Fernandez Ranch - Rodeo Creek Restoration and Public Access Project

Status Completed County Contra Costa
Project Type Non-mitigation Location 37.99713° N, -122.22039° W Map
Project Area (Acres) 3.21 Last Updated 21 September 2021
Project Abstract This project restored and enhanced riparian and wildlife habitat along Rodeo Creek, improved water quality, and provided new public access and recreation opportunities along Rodeo Creek.
Project Groups San Francisco Bay Joint Venture
Administrative Region San Francisco Bay Joint Venture - Jemma Williams, SFBJV

Project Identification

1600-2008-0543-23 CDFW - Record Number
450 JV - Record Number
2008032060 SCH - State Clearinghouse Number
02-07-C0922 SWRCB - 401 Certification Letter (e.g., Site Number or WDID)
739887 SWRCB - CIWQS Place Number
2006-00247 USACE - DA File Number
81420-2009-F-0490-1 USFWS - File Number

Habitat Plan

Site NamePhaseActivitySubActivitiesHabitatSubHabitatAcresActivity StatusWater Regime
Fernandez Ranch- Rodeo Creek Restoration and Public Access None Monitoring & Evaluation Unspecified Creek and Lake (SFBJV Only) Creek and riparian zone 7.00 Completed Riparian
Fernandez Ranch- Rodeo Creek Restoration and Public Access None Restoration (unspecified) Water Management Creek and Lake (SFBJV Only) Creek and riparian zone 3.21 Completed Riparian

Related Habitat Impacts

Impact Project NameHabitatAcres LostType of Loss
No Data


Fernandez Ranch- Rodeo Creek Restoration and Public Access Completed 3.21


DateTypeDescriptionSite Name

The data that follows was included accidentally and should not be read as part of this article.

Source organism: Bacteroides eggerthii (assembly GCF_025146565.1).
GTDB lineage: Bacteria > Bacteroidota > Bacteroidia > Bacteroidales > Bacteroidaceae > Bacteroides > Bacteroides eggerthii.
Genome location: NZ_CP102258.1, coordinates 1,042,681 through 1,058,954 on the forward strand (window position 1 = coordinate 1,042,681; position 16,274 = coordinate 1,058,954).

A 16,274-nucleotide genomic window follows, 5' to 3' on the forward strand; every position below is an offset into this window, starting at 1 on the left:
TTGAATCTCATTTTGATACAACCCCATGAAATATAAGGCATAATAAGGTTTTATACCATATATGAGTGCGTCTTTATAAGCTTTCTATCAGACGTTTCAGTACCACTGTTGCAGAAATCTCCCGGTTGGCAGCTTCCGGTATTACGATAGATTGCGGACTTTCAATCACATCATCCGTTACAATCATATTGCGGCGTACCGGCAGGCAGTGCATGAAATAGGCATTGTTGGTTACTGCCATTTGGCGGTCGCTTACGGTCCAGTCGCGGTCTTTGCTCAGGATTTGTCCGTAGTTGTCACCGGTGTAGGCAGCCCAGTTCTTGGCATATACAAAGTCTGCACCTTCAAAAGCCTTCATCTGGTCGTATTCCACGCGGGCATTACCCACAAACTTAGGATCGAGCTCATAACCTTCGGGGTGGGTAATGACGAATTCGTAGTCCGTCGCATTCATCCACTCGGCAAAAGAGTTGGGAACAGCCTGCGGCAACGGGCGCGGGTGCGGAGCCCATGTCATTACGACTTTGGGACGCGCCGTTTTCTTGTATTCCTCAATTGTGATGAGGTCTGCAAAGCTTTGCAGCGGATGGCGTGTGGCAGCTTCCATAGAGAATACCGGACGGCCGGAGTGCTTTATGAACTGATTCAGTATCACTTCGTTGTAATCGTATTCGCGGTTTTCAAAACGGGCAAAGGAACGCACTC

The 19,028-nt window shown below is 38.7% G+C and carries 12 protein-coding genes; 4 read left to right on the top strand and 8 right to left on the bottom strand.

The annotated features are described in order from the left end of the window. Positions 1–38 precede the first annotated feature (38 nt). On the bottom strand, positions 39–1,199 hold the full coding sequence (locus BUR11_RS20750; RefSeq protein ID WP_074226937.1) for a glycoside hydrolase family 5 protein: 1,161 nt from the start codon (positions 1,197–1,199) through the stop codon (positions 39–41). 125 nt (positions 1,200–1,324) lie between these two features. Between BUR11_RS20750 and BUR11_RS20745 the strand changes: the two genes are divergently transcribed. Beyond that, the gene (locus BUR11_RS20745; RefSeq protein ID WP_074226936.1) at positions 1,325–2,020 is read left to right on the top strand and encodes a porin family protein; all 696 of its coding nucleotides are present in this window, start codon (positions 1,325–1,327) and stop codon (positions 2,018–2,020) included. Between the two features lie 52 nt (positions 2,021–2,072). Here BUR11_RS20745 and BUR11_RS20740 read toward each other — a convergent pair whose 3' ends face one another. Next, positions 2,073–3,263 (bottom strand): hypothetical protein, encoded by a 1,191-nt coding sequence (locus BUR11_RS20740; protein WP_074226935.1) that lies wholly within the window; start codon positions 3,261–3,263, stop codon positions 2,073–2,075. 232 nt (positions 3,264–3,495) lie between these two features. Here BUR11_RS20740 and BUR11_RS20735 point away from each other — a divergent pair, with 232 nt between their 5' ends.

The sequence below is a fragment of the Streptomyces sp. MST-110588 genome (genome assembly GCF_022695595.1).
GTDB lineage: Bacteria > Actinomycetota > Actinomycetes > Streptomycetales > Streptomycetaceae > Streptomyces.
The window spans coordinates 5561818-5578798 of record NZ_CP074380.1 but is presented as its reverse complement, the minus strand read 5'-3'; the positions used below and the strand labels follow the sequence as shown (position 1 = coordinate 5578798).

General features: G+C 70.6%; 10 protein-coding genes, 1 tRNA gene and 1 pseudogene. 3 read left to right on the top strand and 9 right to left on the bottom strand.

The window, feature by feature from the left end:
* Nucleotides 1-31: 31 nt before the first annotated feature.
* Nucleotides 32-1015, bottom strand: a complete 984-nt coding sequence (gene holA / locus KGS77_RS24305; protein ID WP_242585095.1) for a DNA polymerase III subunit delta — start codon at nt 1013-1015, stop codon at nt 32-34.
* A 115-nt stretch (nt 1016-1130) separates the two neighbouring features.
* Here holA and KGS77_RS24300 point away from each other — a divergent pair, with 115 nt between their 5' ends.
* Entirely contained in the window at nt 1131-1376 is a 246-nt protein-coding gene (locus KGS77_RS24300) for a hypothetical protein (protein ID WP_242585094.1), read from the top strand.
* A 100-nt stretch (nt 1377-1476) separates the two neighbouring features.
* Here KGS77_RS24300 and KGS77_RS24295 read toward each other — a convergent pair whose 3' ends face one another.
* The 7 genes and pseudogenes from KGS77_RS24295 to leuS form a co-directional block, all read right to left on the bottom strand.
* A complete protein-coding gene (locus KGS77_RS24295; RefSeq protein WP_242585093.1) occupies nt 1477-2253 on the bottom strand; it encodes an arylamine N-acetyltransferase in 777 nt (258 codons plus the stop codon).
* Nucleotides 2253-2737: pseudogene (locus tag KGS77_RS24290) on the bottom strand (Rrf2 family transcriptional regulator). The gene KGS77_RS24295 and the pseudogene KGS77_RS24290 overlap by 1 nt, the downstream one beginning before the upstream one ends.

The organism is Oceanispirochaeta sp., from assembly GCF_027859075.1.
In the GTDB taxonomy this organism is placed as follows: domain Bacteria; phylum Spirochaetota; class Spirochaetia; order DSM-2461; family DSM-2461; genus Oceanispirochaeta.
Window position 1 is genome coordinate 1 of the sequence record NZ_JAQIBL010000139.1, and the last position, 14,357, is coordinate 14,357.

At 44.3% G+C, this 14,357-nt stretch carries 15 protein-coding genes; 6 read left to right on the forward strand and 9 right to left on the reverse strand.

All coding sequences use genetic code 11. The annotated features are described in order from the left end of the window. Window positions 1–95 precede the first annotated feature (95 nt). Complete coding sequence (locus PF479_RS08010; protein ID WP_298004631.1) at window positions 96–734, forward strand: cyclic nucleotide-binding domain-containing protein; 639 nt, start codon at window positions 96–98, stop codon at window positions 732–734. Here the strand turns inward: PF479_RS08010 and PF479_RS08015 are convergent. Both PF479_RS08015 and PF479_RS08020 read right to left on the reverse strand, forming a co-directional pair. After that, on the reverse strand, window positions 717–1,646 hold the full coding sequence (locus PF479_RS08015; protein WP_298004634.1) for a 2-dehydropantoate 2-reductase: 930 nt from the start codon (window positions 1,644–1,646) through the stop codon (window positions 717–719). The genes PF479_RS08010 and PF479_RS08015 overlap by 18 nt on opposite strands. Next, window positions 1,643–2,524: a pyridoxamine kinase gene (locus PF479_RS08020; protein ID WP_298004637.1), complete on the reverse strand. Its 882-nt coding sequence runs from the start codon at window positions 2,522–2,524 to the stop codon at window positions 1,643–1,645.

2020-09-30 Monitoring end Estimated date
2010-10-01 Monitoring start Estimated date
2010-03-30 Project end date
2009-07-27 Permit USACE Permit issued
2009-07-15 Permit USFWS permit issued
2009-07-02 Permit RWQCB permit issued
2009-06-22 Permit CDFG permit issued
2005-07-01 Project start date


Contact Robert Reber City of Hercules Not applicable/Unknown
Partner Carla Din Muir Heritage Land Trust Not applicable/Unknown
Contractor Bob Birkeland Restoration Design Group, Inc. Not applicable/Unknown


None Restoration (unspecified) CNRA California River Parkways Grant Program $1,900,000
None Restoration (unspecified) SCC State Coastal Conservancy $1,211,166
None Restoration (unspecified) Muir Heritage Land Trust $396,808
None Restoration (unspecified) Oakmead Foundation $100,000
None Restoration (unspecified) Bella Vista Foundation $25,000
None Restoration (unspecified) USFWS U.S. Fish and Wildlife Service $15,000
None Restoration (unspecified) Contra Costa County Fish and Wildlife Committee $10,000

Related CRAM Assessments

Visit DateVersionSite NameWetland TypeIndex Score
No Data

Performance Criteria

StatusDetailsEvaluation Date
Original criteria See Tracker Form 2009-09-23

No files found.

How to Use the Habitat Development Curve